CASPER - State lawmakers are meeting this week to consider bills that would cut taxes on coal production to give Wyoming's coal industry incentives to create clean-coal projects.
The Joint Minerals, Business and Economic Development Interim Committee planned to meet Wednesday and today in Casper to consider the proposals.
Coal industry officials say tax breaks could help spur the development of technologies to capture gases produced by burning coal. Scientists say that those gases are major contributors to global warming.
Coal industry lobbyists prepared three draft bills at the committee's request. One would cut sales and use taxes, another would cut ad valorem taxes, and the third would cut severance taxes.
"These plants are going to need some significant incentives from the government, and tax policy is one way in this state to grant those incentives. It's the same way the federal government subsidizes solar and wind - that's what these bills are about," said lawyer Larry Wolfe, author of the bills.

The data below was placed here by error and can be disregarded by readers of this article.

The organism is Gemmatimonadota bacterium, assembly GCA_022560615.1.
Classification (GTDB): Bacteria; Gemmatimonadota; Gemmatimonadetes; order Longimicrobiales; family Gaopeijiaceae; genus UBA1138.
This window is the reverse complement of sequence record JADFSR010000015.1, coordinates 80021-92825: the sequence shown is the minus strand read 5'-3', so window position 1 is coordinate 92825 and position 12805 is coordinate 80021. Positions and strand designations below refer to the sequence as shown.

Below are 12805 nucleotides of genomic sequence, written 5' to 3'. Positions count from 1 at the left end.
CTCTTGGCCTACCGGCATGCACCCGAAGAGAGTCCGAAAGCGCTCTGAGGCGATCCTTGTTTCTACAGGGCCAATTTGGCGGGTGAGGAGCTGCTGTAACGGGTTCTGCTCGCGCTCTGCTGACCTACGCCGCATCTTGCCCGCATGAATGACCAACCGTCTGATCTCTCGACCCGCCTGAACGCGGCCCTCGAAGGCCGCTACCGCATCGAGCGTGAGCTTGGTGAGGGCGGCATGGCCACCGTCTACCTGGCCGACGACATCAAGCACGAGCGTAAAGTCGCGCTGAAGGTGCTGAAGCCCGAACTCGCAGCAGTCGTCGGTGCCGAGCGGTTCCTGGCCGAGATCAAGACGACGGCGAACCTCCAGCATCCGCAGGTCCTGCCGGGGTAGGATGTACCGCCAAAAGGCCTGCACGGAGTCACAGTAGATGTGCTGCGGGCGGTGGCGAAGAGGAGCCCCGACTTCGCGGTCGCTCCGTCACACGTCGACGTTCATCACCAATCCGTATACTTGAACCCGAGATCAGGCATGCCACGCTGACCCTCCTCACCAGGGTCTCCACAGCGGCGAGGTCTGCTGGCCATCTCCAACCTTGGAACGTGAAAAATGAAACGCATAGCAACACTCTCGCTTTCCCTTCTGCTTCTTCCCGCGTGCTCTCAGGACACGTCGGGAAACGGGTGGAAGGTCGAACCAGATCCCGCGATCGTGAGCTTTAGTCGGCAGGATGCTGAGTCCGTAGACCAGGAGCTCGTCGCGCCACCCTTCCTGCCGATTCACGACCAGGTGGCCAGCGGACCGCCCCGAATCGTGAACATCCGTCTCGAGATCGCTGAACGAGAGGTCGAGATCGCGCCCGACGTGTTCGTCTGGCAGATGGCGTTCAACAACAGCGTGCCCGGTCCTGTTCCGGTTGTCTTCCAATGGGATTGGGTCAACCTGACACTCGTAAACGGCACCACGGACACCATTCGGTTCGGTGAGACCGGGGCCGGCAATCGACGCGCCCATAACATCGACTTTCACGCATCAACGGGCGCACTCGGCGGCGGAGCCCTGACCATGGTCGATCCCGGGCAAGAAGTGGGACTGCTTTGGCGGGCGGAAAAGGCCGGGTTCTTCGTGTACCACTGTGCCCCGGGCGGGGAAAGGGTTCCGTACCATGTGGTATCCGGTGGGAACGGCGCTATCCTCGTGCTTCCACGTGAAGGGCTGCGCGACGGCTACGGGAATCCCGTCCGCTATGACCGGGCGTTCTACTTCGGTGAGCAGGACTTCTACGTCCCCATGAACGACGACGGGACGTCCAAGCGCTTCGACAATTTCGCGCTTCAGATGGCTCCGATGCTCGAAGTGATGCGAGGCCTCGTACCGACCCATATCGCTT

The Equality State Policy Center, a watchdog group, maintains that Wyoming's coal industry should continue to pay taxes to support state government and other services.
Center Chairman Bob Spencer said in a written statement that every tax exemption either means program cuts for the state or a shift of the tax burden to someone else.
Committee Chairman Rep. Tom Lockhart, R-Casper, said the draft bills are merely proposals. He said it wasn't clear what the committee would decide to do with them.
"We asked them to give us all of their thoughts on it, and they did. What the committee will do with it, I'm very uncertain," said Lockhart, who serves on the board of Arch Coal Inc., a major coal producer in the state.
Lockhart said Wyoming must remain competitive with Eastern coal states that are offering financial incentives to potential clean-coal developers.
"When you're competing with them for people to make these large investments, they are asking, 'How does the state support it?' " Lockhart said.
Spencer said investing in research rather than granting tax breaks would give Wyoming's citizens more say in how their tax dollars are spent in preserving the state's coal industry.
Dan Neal, executive director of the Equality State Policy Center, said the state needs to continue receiving tax revenues from coal production.
"Without sales and use taxes, property taxes or severance taxes on clean coal, we will
miss the revenues needed
for dealing with continuing impacts and for saving in the Permanent Mineral Trust Fund," Neal said.